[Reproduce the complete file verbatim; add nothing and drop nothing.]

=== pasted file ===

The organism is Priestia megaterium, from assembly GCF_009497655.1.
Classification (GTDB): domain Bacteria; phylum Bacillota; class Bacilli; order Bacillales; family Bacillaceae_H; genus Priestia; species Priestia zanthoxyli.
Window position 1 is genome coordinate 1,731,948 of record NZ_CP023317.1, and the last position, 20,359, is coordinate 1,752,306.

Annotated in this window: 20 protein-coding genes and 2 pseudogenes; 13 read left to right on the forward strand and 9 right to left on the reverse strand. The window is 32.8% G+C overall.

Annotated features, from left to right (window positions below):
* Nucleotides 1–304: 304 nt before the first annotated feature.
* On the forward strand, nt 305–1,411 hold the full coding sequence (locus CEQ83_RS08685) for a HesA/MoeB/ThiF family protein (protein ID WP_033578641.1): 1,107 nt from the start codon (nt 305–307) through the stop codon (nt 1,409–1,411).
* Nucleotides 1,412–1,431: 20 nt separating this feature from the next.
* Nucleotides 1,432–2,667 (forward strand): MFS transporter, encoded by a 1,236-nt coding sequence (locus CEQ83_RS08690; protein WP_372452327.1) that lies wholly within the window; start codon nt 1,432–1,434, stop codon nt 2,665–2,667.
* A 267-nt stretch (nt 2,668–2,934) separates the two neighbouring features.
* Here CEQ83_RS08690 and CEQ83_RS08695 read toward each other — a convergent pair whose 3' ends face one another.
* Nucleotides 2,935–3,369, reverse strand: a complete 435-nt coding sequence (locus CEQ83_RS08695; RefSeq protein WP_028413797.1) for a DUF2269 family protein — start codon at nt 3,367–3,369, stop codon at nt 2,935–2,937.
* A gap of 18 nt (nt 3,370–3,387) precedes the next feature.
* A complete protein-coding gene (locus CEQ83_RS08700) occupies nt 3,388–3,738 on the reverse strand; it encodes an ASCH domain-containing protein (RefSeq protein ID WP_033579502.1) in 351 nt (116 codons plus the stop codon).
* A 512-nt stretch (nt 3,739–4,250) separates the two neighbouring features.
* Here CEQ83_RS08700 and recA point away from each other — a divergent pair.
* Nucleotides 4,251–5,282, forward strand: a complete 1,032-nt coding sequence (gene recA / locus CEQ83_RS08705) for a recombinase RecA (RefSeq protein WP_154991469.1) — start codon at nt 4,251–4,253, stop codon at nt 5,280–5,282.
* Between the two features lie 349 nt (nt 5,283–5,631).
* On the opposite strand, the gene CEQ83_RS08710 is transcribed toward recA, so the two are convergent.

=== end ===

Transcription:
The organism is Priestia megaterium, from assembly GCF_009497655.1.
Classification (GTDB): domain Bacteria; phylum Bacillota; class Bacilli; order Bacillales; family Bacillaceae_H; genus Priestia; species Priestia zanthoxyli.
Window position 1 is genome coordinate 1,731,948 of record NZ_CP023317.1, and the last position, 20,359, is coordinate 1,752,306.

Annotated in this window: 20 protein-coding genes and 2 pseudogenes; 13 read left to right on the forward strand and 9 right to left on the reverse strand. The window is 32.8% G+C overall.

Annotated features, from left to right (window positions below):
* Nucleotides 1–304: 304 nt before the first annotated feature.
* On the forward strand, nt 305–1,411 hold the full coding sequence (locus CEQ83_RS08685) for a HesA/MoeB/ThiF family protein (protein ID WP_033578641.1): 1,107 nt from the start codon (nt 305–307) through the stop codon (nt 1,409–1,411).
* Nucleotides 1,412–1,431: 20 nt separating this feature from the next.
* Nucleotides 1,432–2,667 (forward strand): MFS transporter, encoded by a 1,236-nt coding sequence (locus CEQ83_RS08690; protein WP_372452327.1) that lies wholly within the window; start codon nt 1,432–1,434, stop codon nt 2,665–2,667.
* A 267-nt stretch (nt 2,668–2,934) separates the two neighbouring features.
* Here CEQ83_RS08690 and CEQ83_RS08695 read toward each other — a convergent pair whose 3' ends face one another.
* Nucleotides 2,935–3,369, reverse strand: a complete 435-nt coding sequence (locus CEQ83_RS08695; RefSeq protein WP_028413797.1) for a DUF2269 family protein — start codon at nt 3,367–3,369, stop codon at nt 2,935–2,937.
* A gap of 18 nt (nt 3,370–3,387) precedes the next feature.
* A complete protein-coding gene (locus CEQ83_RS08700) occupies nt 3,388–3,738 on the reverse strand; it encodes an ASCH domain-containing protein (RefSeq protein ID WP_033579502.1) in 351 nt (116 codons plus the stop codon).
* A 512-nt stretch (nt 3,739–4,250) separates the two neighbouring features.
* Here CEQ83_RS08700 and recA point away from each other — a divergent pair.
* Nucleotides 4,251–5,282, forward strand: a complete 1,032-nt coding sequence (gene recA / locus CEQ83_RS08705) for a recombinase RecA (RefSeq protein WP_154991469.1) — start codon at nt 4,251–4,253, stop codon at nt 5,280–5,282.
* Between the two features lie 349 nt (nt 5,283–5,631).
* On the opposite strand, the gene CEQ83_RS08710 is transcribed toward recA, so the two are convergent.